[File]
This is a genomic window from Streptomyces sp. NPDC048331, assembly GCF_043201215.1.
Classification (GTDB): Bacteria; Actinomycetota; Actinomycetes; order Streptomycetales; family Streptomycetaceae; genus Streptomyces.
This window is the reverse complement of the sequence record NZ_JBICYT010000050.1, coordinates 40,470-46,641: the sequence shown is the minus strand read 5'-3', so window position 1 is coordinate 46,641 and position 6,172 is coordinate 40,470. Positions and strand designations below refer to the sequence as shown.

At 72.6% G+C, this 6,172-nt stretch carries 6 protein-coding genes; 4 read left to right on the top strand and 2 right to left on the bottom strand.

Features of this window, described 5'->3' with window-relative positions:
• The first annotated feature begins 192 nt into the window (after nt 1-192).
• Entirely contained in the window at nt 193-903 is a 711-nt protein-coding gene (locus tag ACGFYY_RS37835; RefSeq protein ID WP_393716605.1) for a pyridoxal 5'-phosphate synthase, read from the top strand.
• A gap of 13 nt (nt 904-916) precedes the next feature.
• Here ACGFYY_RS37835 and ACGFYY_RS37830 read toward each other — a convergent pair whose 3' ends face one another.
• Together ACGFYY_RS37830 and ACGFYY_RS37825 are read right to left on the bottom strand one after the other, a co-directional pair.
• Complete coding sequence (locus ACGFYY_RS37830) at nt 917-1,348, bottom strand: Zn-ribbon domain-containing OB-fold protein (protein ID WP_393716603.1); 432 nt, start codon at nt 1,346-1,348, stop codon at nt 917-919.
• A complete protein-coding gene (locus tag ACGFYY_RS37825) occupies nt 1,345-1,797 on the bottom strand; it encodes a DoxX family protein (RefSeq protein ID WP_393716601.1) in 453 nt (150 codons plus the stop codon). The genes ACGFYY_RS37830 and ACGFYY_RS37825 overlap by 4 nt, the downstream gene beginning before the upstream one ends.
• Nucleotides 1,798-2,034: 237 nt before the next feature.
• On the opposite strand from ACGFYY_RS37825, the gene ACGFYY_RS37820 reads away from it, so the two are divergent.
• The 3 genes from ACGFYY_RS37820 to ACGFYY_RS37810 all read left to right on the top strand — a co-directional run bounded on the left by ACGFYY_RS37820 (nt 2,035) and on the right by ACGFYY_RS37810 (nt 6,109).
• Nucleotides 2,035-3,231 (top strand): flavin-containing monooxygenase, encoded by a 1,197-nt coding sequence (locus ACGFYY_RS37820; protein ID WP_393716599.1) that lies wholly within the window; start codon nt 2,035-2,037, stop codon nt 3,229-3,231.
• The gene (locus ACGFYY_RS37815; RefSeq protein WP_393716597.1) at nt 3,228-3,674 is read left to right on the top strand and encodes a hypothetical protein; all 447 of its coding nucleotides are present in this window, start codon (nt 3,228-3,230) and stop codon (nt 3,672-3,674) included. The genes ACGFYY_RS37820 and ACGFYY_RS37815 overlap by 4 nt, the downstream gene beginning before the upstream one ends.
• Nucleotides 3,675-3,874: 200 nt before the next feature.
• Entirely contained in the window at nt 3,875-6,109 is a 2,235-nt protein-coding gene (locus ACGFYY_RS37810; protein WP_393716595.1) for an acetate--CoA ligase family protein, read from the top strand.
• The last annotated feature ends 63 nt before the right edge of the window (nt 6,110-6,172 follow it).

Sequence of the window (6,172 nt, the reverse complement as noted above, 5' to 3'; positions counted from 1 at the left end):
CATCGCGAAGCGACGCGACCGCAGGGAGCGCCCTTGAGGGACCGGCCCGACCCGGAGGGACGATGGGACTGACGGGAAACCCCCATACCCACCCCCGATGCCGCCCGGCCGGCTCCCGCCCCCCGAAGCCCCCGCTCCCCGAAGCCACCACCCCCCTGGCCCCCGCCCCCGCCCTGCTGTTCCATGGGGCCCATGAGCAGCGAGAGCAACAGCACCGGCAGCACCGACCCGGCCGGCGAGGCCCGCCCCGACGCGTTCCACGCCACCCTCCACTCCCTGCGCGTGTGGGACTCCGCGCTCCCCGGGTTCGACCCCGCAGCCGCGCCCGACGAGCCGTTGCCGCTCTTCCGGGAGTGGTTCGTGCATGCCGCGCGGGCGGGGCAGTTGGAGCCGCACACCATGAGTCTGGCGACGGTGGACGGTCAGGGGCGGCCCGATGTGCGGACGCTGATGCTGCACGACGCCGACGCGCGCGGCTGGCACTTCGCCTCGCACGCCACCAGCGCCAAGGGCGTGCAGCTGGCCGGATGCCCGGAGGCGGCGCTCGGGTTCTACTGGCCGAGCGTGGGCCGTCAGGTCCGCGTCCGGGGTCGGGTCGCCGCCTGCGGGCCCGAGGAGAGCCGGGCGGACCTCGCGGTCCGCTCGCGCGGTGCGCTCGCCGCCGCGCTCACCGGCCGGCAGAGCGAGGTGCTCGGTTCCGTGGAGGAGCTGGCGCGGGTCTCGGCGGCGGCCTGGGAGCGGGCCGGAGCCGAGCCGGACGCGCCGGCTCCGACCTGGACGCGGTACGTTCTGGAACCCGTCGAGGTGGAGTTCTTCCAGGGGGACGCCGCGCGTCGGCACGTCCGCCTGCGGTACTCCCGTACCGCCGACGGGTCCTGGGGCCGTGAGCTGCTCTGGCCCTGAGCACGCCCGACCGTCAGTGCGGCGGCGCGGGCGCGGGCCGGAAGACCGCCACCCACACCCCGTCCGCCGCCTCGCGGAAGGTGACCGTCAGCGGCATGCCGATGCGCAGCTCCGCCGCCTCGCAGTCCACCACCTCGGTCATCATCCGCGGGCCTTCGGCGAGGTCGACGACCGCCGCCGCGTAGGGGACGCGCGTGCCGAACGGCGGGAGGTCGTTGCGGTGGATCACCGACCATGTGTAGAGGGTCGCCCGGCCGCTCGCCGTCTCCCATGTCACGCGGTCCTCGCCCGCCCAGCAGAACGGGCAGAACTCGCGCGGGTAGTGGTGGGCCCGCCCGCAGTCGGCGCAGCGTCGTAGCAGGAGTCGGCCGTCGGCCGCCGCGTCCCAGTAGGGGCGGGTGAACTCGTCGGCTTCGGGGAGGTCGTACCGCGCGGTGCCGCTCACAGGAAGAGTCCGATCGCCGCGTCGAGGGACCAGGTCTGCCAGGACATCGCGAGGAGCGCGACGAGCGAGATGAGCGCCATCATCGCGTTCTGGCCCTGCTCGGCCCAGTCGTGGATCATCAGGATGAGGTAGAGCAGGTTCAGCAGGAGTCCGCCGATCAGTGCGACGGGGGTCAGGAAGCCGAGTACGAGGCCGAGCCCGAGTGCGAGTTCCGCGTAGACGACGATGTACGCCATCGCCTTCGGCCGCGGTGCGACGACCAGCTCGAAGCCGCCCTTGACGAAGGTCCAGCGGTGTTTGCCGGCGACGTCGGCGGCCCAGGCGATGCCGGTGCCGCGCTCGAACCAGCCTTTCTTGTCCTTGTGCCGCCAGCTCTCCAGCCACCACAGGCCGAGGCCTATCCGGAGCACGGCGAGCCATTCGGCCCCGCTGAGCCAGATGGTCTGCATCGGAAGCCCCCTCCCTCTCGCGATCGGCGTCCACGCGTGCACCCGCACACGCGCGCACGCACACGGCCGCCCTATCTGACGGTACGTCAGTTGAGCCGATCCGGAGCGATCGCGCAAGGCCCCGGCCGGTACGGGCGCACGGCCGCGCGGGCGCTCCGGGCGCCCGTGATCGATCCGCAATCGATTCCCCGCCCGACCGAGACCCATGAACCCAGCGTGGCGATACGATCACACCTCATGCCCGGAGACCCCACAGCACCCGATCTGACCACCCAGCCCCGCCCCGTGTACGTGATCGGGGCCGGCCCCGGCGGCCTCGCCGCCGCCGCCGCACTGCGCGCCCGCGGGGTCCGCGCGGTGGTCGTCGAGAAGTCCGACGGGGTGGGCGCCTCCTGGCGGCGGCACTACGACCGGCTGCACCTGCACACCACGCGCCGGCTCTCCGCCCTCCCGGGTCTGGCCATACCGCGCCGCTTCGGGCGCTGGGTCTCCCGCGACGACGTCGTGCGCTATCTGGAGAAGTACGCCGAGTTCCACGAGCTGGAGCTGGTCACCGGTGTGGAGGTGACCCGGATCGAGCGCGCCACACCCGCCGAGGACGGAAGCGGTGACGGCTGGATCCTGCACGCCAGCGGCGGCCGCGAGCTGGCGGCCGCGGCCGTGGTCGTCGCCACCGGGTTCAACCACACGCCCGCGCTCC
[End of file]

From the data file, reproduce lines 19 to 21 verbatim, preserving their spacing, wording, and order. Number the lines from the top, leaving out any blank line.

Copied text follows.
• Entirely contained in the window at nt 3,875-6,109 is a 2,235-nt protein-coding gene (locus ACGFYY_RS37810; protein WP_393716595.1) for an acetate--CoA ligase family protein, read from the top strand.
• The last annotated feature ends 63 nt before the right edge of the window (nt 6,110-6,172 follow it).

Sequence of the window (6,172 nt, the reverse complement as noted above, 5' to 3'; positions counted from 1 at the left end):